That is why I was proud to see the U.S. Senate and House pass bipartisan legislation, the "Iran Nuclear Agreement Review Act of 2015," which will prohibit the President from circumventing Congress and making any more unilateral decisions about the Iranian nuclear deal.

No bill is perfect, but Congress put together a strong piece of legislation that will prevent the President from removing sanctions on Iran without congressional approval, requires that Congress be provided with all details of the final nuclear agreement, mandates congressional review periods for Congress to periodically examine the agreement, requires that the President verify that Iran is fully cooperating with the inspections and terms of the agreement, and provides a way for Congress to quickly re-impose sanctions on Iran if it violates the agreement.

Iran cannot be allowed to pursue its nuclear ambitions. The Iran Nuclear Agreement Review Act of 2015 will help make sure they never do.


Last week the House passed, with my support, H.R. 36, the "Pain Capable Unborn Child Protection Act." This bill dew attention from all parts of the pro-life community -- some ardently supporting it and others opposing it. The support came because if this bill is signed into law, lives will be saved. The opposition came because it would not save every life.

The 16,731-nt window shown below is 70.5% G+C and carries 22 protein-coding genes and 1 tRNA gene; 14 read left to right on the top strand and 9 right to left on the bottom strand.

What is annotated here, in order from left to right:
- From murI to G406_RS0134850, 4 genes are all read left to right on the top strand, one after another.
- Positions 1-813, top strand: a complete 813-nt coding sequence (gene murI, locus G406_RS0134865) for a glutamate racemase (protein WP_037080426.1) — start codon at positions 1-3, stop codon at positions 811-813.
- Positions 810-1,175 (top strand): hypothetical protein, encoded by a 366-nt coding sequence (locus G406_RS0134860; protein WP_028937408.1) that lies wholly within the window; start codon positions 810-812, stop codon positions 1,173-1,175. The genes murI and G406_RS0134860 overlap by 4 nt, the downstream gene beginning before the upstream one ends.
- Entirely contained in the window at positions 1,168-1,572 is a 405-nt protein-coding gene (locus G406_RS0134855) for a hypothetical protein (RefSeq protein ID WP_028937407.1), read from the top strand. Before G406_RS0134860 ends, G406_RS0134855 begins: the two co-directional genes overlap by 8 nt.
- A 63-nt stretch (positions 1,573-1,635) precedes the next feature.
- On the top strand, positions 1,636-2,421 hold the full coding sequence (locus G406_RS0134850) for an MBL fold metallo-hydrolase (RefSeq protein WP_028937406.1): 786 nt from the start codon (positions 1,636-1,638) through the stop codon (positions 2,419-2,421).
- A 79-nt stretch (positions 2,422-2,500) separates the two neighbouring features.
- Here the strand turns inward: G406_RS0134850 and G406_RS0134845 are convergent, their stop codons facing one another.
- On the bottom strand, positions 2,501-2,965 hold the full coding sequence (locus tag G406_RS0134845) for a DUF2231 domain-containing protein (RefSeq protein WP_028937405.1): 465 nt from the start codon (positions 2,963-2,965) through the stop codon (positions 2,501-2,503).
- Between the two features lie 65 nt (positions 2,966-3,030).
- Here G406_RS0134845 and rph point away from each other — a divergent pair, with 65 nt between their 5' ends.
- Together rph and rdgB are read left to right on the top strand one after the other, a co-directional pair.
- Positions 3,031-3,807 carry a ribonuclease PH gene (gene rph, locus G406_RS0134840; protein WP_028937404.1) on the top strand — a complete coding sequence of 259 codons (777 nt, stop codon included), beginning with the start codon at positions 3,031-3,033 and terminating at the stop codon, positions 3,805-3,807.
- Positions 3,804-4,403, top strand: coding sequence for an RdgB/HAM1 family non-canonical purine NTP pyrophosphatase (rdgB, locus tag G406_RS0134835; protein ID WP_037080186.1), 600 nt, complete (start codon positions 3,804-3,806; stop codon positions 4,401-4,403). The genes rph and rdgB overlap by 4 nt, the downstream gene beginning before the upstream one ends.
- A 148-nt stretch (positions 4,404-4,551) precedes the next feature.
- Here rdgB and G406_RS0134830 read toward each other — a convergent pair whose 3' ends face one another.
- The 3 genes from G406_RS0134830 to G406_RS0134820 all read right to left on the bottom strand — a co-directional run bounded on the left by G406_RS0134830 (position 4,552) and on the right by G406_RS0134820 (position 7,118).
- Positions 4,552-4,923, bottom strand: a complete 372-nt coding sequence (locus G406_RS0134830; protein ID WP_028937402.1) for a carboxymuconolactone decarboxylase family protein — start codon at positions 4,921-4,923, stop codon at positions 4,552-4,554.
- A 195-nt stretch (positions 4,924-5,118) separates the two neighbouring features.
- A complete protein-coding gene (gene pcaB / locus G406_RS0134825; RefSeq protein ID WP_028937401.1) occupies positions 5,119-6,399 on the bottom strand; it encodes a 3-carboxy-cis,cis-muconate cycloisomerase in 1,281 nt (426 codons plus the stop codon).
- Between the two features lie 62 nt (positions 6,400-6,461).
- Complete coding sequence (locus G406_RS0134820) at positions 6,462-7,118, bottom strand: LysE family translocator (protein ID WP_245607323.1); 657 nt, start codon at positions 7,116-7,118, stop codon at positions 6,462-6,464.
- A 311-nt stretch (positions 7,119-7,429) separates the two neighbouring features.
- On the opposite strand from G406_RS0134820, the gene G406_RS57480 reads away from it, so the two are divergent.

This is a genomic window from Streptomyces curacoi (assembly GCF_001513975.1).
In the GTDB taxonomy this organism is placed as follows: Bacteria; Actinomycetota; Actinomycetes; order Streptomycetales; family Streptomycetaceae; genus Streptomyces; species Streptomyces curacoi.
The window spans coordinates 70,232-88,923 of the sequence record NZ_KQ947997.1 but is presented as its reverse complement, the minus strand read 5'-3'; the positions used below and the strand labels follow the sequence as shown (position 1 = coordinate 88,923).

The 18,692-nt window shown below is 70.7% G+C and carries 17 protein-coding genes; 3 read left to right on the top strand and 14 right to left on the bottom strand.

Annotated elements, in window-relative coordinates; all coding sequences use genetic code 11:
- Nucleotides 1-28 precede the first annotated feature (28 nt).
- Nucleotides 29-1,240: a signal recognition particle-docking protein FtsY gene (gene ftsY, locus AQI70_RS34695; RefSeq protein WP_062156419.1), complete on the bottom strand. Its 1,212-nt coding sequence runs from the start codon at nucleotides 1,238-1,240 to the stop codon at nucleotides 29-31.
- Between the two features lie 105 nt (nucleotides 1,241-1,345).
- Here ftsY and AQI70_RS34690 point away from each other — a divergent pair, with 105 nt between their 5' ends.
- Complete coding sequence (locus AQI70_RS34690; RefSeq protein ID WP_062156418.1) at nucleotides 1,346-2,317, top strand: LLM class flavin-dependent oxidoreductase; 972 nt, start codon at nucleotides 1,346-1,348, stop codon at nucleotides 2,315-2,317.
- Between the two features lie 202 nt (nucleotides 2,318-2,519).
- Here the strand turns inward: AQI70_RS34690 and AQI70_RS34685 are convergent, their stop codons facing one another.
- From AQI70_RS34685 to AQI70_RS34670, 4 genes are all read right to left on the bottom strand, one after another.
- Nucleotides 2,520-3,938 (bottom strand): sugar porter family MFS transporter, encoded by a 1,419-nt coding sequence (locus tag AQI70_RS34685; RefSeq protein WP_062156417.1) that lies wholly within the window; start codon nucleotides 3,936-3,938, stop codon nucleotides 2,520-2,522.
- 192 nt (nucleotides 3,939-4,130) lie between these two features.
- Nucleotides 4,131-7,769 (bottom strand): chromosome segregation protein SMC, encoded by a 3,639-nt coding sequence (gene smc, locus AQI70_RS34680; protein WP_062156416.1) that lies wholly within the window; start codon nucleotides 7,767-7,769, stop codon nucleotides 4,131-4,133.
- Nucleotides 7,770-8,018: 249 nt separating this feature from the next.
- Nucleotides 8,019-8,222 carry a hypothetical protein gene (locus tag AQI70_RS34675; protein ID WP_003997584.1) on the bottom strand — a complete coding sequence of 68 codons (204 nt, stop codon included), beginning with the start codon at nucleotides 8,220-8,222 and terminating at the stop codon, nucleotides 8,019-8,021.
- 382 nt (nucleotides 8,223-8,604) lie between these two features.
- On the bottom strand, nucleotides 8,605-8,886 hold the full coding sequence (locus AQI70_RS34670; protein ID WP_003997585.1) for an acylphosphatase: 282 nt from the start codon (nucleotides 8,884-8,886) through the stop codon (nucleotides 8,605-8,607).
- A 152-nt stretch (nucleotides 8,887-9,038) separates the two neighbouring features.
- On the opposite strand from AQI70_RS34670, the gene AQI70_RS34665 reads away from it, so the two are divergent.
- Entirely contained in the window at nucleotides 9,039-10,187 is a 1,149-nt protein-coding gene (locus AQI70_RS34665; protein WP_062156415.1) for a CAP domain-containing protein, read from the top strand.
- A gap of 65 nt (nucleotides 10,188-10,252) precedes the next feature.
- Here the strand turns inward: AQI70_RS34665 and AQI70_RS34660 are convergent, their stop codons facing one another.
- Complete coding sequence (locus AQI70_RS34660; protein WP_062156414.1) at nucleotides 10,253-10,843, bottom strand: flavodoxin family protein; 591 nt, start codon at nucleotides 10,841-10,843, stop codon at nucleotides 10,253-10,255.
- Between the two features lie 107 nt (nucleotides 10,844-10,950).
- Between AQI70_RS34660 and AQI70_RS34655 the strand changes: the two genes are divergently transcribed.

I can tell you that Washington is a terrible arbiter and enforcer of morality, but the Supreme Court forced the federal government into this role with its Roe vs. Wade decision. Now, the question for Congress isn't "does the bill do it all" -- instead, the question is "does it make a difference." This bill can make a difference, and that is why it received my support.


This week the House will consider its third appropriations bill of the year, the FY16 Legislative Branch Appropriations bill, as well as a short-term extension of the highway bill through July 31, 2015. In addition, the House will vote on H.R. 1806, the "America COMPETES Act," H.R. 2262, the "SPACE Act of 2015," H.R. 1335, the "Strengthening Fishing Communities and Increasing Flexibility in Fisheries Management Act," and H.R. 880, the "American Research and Competitiveness Act of 2015."

In the Senate this week, they will be discussing a short-term patch to keep funding flowing for surface transportation programs, which will expire at the end of this month. Last week, Senator McConnell began the process for considering S. 1350, which would provide for a two-month extension of highway programs. While my colleagues and I are working hard to craft a long-term solution and reauthorization, the Senate and the calendar may dictate that a short-term extension is necessary.

This is a full week in Washington, D.C., as we work to support private sector job growth, protect our natural resources, and ensure that our transportation infrastructure continues to be funded.